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Endless wreck diving in Truk Lagoon

Truk Lagoon (Global Adventures): The island atoll of Chuuk, better known as Truk Lagoon, is a wreck divers dream comes true. Located in the middle of the Pacific Ocean north of New Guinea, 140 miles (225 kilometers) of reef protect a natural harbor and several small islands, all part of the Federated States of Micronesia.

During World War II,

Truk Lagoon served as the forward anchorage for the Japanese Imperial Fleet. The place was considered the most formidable of all Japanese strongholds in the Pacific. During Operation Hailstone, the Americans did sink 60 Japanese ships and 275 airplanes. Cut off from reinforcements and supplies, the remaining Japanese forces on Truk run low on food and faced starvation before Japan finally surrendered on August 15, 1945 (Japan standard time).

French oceanographer and explorer Jacques Cousteau visited the island atoll in 1969 and produced a television documentary, which aired around the world starting in 1971. After that, the atoll of Chuuk became a scuba diving paradise attracting both recreational and technical divers.

Scattered around the islands of Dublon, Fefan, Moen, Shichiyo and Uman, shipwrecks lie in crystal clear waters less than 49 feet (15 meters) below the surface. Devoid of ocean currents, divers can easily swim across decks littered with gas masks and other artifacts. In the massive ship holds are row upon row of fighter aircraft, tanks, bulldozers, railroad cars, motorcycles, and torpedoes, boxes of munitions, radios, spare parts, and old weapons.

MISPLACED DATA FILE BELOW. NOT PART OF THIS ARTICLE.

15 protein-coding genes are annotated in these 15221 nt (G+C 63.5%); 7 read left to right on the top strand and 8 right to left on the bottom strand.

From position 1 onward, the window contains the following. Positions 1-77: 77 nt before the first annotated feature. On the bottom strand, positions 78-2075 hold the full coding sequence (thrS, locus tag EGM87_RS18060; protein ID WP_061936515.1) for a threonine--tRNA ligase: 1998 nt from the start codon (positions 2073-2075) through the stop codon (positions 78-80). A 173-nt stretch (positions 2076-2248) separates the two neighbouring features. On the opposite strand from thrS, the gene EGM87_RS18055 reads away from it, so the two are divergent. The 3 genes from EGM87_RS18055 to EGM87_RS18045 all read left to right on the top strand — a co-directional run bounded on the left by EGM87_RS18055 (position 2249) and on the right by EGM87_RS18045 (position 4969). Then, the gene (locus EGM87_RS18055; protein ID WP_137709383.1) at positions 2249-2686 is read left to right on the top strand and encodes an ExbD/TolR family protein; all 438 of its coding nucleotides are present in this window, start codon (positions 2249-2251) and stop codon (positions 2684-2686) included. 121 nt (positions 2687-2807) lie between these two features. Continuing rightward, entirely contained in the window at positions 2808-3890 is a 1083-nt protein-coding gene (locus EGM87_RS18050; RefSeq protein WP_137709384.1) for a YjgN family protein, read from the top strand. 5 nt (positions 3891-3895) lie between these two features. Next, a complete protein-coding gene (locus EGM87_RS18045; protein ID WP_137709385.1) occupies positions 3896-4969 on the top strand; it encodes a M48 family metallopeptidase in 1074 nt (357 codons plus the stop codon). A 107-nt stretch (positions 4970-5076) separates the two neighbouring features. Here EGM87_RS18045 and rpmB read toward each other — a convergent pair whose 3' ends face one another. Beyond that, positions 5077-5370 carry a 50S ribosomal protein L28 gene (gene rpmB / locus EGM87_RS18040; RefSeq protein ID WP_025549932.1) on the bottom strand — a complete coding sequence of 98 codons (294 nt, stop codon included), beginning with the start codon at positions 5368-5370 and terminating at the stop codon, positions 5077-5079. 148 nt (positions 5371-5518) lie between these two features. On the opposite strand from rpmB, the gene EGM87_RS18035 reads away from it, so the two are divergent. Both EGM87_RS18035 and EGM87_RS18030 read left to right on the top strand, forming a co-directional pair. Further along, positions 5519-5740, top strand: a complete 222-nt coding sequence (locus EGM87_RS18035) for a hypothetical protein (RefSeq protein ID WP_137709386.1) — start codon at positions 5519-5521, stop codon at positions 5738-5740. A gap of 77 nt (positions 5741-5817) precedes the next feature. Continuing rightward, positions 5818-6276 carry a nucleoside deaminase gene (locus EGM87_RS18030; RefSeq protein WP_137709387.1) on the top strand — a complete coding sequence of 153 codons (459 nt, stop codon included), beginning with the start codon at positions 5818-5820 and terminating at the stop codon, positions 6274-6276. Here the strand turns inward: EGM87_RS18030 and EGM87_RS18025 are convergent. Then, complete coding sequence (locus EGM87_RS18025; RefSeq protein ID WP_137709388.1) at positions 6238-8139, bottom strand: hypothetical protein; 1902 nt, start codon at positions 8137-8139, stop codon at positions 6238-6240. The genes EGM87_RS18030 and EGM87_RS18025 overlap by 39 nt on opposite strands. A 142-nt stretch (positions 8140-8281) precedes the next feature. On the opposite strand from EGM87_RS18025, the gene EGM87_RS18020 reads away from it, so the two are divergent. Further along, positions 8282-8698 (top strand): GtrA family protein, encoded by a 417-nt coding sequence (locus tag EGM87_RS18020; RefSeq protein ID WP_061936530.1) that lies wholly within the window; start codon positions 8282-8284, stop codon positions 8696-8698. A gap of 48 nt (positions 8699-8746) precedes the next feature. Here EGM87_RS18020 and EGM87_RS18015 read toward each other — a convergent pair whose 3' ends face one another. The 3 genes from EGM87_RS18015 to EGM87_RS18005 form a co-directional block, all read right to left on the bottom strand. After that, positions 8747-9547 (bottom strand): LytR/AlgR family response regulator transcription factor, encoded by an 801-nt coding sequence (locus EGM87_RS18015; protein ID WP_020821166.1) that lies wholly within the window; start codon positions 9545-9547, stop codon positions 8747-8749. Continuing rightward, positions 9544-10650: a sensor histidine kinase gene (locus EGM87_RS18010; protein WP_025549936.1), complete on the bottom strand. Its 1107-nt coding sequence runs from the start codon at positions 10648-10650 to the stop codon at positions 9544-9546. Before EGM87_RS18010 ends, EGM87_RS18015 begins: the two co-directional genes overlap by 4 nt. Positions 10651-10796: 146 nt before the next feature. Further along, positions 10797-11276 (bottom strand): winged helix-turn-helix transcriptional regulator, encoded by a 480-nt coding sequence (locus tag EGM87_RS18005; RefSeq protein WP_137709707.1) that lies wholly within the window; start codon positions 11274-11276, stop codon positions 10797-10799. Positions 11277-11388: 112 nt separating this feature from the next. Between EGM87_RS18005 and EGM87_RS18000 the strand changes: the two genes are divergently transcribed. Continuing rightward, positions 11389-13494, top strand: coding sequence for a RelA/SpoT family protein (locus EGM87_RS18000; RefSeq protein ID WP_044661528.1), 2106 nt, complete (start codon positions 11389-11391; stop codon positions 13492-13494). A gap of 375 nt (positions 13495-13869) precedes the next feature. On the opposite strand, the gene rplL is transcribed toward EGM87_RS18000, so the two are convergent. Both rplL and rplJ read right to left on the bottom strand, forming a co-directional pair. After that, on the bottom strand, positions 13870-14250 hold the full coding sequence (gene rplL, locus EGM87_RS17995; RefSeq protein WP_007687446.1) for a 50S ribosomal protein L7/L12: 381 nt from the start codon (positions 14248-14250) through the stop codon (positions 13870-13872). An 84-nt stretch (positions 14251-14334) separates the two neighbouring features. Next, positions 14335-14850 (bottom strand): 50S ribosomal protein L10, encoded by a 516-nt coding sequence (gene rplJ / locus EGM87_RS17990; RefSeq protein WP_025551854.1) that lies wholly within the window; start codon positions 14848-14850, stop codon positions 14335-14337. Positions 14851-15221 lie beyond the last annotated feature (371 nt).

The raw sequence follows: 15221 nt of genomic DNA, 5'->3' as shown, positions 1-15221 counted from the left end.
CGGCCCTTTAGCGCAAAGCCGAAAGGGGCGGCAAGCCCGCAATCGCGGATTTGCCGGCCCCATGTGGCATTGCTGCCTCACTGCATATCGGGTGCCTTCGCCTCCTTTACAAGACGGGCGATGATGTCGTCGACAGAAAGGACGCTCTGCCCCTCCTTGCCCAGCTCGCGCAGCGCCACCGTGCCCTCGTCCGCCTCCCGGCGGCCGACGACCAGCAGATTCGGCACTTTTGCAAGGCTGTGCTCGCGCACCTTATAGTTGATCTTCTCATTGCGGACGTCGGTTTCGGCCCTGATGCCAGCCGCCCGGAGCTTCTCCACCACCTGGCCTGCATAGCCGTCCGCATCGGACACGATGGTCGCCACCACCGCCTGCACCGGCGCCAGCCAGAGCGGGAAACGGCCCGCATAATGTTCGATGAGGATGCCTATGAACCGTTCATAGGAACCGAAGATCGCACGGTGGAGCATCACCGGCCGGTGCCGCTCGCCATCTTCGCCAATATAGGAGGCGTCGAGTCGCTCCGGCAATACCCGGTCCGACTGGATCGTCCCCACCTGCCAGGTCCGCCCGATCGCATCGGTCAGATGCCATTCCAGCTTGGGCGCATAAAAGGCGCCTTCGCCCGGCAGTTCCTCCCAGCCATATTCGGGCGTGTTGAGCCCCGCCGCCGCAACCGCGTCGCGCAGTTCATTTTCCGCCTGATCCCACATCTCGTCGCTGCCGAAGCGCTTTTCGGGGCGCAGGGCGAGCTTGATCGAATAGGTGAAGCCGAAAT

The 10,020 ton Shinkoku Maru is a perfect example of ships lying on the bottom of the lagoon.

Built in 1939 as a tanker by Kawasaki Dockyards for the Kobe Sanbashi K.K. Line, her first voyages where dedicated to oil transports from the United States to Japan. The Imperial Japanese Navy then converted her to a fleet oiler before she participated in the Pearl Harbor attack as part of Admiral Chuichi Nagumo’s strike force.

Sunk by torpedo plans from the USS Bunker Hill (CV-17) on February 18, 1944, the 499 feet (152 meter) long wreck sits upright in 125 feet (38 meter) of water at her stern. After entering the superstructure, divers can explore the former sick bay with operating tables and medicine bottles still on display. The bridge holds engine telegraphs, and the bow gun is encrusted with soft and hard corals. Hydroids and other marine life that emerges after dark make for a perfect night dive.

Fuel still leaks from the Kiyosumi Maru,

a former armed transport. The wreck sits on her port side at a maximum depth of 102 feet (31 meters) with the starboard hull at 40 feet (12 meters). Hold number two of the 8,614 ton vessel contains large drums, two bicycles and spare propeller blades. Divers will find pots, pants and human remains on the lower deck. While the gun platforms still remain in place, the guns were removed in October 1943 when the ship was demilitarized.